Neighborhood Watch: A glimpse of Gilo

Prices in the neighborhood are stable, with a slightly upward trend.

Gilo 370 (photo credit: reuters)
Gilo 370
(photo credit: reuters)
After the Six Day War, Israel annexed east Jerusalem and constructed a ring of neighborhoods on the areas it had annexed. To increase the Jewish population of Jerusalem, massive building projects were constructed on the land that was annexed.
One of these areas is Gilo, the southwesternmost neighborhood and the largest, with a population of 40,000. It has a heterogeneous population, a socioeconomic mix. Among its residents are low-income families, as well as a more affluent middle- class; native Israelis, as well as new immigrants, secular and religious, young and old.
Work on Gilo proper started in 1970, and by 1975 the first residents began moving in. However, they were not the first people to live in that area. Archeological excavations reveal habitation dating as far back as 3,000 years, from the Israelite period and continuing during the Roman and Byzantine periods.
From its modern beginnings, Gilo provided housing for new immigrants who flocked to Israel after the Six Day War. The Jewish Agency built a large hostel for them in the neighborhood, and many chose to live in Gilo after they had found jobs and were settling in. Gilo was also an important destination for the waves of immigration from the former Soviet Union, which flooded Israel in the 1990s.
Modern Gilo is divided into six main areas, named after the first six letters of the Hebrew alphabet. As can be expected from such a large expanse, there are areas that are more expensive than others, with substantial price differentials. Topography has an important bearing on price.
Buildings located in the higher parts of Gilo fetch better prices. Jerusalem’s hilly terrain creates opportunities to build apartments with spectacular views; and in Gilo, as anywhere else in the world, a view brings better prices.
At the lower end of the price spectrum, a threeroom apartment in Alef, the haredi part of Gilo, can be purchased for NIS 900,000. This section is a closed area surrounded by a ring road, where haredim can feel secluded and secure.
At the other end of the spectrum, a single-family home on a 500-square meter plot of land costs more than NIS 3 million.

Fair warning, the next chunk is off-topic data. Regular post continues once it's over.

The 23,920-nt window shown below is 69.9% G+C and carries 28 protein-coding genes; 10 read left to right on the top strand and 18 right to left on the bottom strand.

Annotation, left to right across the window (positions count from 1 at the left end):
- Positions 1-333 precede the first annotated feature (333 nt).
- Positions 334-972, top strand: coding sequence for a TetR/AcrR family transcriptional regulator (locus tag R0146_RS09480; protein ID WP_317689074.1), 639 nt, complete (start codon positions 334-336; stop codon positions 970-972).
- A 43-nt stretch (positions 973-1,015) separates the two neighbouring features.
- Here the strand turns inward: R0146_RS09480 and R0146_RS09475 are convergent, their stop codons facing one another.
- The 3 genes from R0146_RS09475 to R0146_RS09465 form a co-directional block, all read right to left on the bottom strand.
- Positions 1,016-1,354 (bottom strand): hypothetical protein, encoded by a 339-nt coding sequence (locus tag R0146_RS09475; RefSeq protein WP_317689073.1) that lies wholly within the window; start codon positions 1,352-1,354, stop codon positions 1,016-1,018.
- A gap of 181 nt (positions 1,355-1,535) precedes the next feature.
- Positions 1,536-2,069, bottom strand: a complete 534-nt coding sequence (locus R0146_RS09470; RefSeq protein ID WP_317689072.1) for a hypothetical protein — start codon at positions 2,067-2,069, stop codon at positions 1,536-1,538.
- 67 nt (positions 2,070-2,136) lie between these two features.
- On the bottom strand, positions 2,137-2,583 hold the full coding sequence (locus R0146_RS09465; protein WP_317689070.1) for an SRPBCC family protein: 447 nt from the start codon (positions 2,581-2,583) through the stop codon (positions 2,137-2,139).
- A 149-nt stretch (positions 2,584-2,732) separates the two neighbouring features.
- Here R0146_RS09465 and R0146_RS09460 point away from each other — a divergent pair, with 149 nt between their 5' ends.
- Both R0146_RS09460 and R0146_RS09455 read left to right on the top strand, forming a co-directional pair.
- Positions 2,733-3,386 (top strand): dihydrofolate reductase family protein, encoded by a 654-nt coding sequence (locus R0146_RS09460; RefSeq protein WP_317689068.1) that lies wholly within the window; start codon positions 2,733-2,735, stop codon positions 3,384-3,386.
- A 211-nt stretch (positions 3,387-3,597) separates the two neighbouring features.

Gilo is not a high-end neighborhood. Most of the buildings were constructed with prefabricated elements, the “industrial building methods,” whereby the facades are clad with thin slabs of Jerusalem stone.
There are three new developments in Gilo. C-Jerusalem offers 121 large apartments in three 10-, 11- and 12-story buildings. The second is Ahuza, a purchaser group project. The third is developer Haim Zaken’s Ahuzat Yaniv.
“We are building 102 apartments in six nine-story buildings.
They include four- and five-room apartments, garden apartments and penthouses of a very high quality,” Zaken, general manager of Haim Zaken Construction and Investment, told In Jerusalem. “Gilo has many attractions for the home buyer.
Because of the new municipal road grid, there is easy access to the city center, and it is much less expensive. Gilo is [also] attracting buyers from a higher socioeconomic level, which are the [ideal] market for Ahuzat Yaniv.”
Ronen Elkaly, owner and manager of Erlino Effective Real Estate Marketing, told In Jerusalem, “The real-estate market in Gilo is very stable, and supply and demand are more or less balanced, which is why prices are stable with a slight upward trend. I would say that the average price for a three-room apartment ranges from NIS 0.9m. to NIS 1.2m. The average price of a four-room apartment is from NIS 1.25m. to NIS 1.35m., while the average new spacious five-room apartment range can cost up to NIS 2m.
“Most of the transactions in Gilo are by locals who want to upgrade their living standard by selling their homes and buying larger, more modern accommodation,” he adds. “When the small three-room apartments come onto the market, they are bought by either second-generation Gilo residents, or newlyweds from other areas of Jerusalem. Prices in the neighborhood as a whole are less expensive than in other parts of the capital.”